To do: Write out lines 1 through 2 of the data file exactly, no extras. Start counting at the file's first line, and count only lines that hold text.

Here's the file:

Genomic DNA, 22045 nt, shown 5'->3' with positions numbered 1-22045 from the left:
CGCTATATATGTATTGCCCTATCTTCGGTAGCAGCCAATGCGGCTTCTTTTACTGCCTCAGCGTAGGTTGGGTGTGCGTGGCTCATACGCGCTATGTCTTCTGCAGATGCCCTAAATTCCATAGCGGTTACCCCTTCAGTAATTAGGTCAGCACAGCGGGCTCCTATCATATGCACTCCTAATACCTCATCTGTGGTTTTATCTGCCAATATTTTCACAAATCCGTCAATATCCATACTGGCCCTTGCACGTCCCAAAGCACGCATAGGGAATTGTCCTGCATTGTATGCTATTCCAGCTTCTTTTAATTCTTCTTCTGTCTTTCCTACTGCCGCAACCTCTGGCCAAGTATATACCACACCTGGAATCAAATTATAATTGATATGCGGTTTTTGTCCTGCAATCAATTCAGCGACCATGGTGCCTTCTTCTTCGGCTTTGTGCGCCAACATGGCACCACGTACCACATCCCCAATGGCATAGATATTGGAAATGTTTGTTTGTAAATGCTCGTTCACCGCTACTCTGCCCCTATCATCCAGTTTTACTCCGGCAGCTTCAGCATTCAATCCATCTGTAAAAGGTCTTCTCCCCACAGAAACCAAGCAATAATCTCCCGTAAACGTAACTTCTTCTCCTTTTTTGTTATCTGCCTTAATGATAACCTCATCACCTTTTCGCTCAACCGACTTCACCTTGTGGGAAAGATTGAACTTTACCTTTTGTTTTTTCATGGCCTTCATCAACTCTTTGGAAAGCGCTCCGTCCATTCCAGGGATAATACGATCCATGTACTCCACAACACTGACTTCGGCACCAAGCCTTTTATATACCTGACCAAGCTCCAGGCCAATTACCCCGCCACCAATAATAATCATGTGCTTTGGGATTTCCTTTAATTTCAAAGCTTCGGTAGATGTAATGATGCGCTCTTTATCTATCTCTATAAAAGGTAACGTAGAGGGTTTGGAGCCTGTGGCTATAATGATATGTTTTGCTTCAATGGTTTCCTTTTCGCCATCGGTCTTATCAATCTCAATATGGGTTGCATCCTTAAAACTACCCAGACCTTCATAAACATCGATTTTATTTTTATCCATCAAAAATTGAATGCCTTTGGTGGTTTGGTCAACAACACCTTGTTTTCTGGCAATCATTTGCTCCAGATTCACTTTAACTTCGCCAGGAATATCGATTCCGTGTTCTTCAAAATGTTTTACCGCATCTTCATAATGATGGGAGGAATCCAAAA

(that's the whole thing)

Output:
Genomic DNA, 22045 nt, shown 5'->3' with positions numbered 1-22045 from the left:
CGCTATATATGTATTGCCCTATCTTCGGTAGCAGCCAATGCGGCTTCTTTTACTGCCTCAGCGTAGGTTGGGTGTGCGTGGCTCATACGCGCTATGTCTTCTGCAGATGCCCTAAATTCCATAGCGGTTACCCCTTCAGTAATTAGGTCAGCACAGCGGGCTCCTATCATATGCACTCCTAATACCTCATCTGTGGTTTTATCTGCCAATATTTTCACAAATCCGTCAATATCCATACTGGCCCTTGCACGTCCCAAAGCACGCATAGGGAATTGTCCTGCATTGTATGCTATTCCAGCTTCTTTTAATTCTTCTTCTGTCTTTCCTACTGCCGCAACCTCTGGCCAAGTATATACCACACCTGGAATCAAATTATAATTGATATGCGGTTTTTGTCCTGCAATCAATTCAGCGACCATGGTGCCTTCTTCTTCGGCTTTGTGCGCCAACATGGCACCACGTACCACATCCCCAATGGCATAGATATTGGAAATGTTTGTTTGTAAATGCTCGTTCACCGCTACTCTGCCCCTATCATCCAGTTTTACTCCGGCAGCTTCAGCATTCAATCCATCTGTAAAAGGTCTTCTCCCCACAGAAACCAAGCAATAATCTCCCGTAAACGTAACTTCTTCTCCTTTTTTGTTATCTGCCTTAATGATAACCTCATCACCTTTTCGCTCAACCGACTTCACCTTGTGGGAAAGATTGAACTTTACCTTTTGTTTTTTCATGGCCTTCATCAACTCTTTGGAAAGCGCTCCGTCCATTCCAGGGATAATACGATCCATGTACTCCACAACACTGACTTCGGCACCAAGCCTTTTATATACCTGACCAAGCTCCAGGCCAATTACCCCGCCACCAATAATAATCATGTGCTTTGGGATTTCCTTTAATTTCAAAGCTTCGGTAGATGTAATGATGCGCTCTTTATCTATCTCTATAAAAGGTAACGTAGAGGGTTTGGAGCCTGTGGCTATAATGATATGTTTTGCTTCAATGGTTTCCTTTTCGCCATCGGTCTTATCAATCTCAATATGGGTTGCATCCTTAAAACTACCCAGACCTTCATAAACATCGATTTTATTTTTATCCATCAAAAATTGAATGCCTTTGGTGGTTTGGTCAACAACACCTTGTTTTCTGGCAATCATTTGCTCCAGATTCACTTTAACTTCGCCAGGAATATCGATTCCGTGTTCTTCAAAATGTTTTACCGCATCTTCATAATGATGGGAGGAATCCAAAA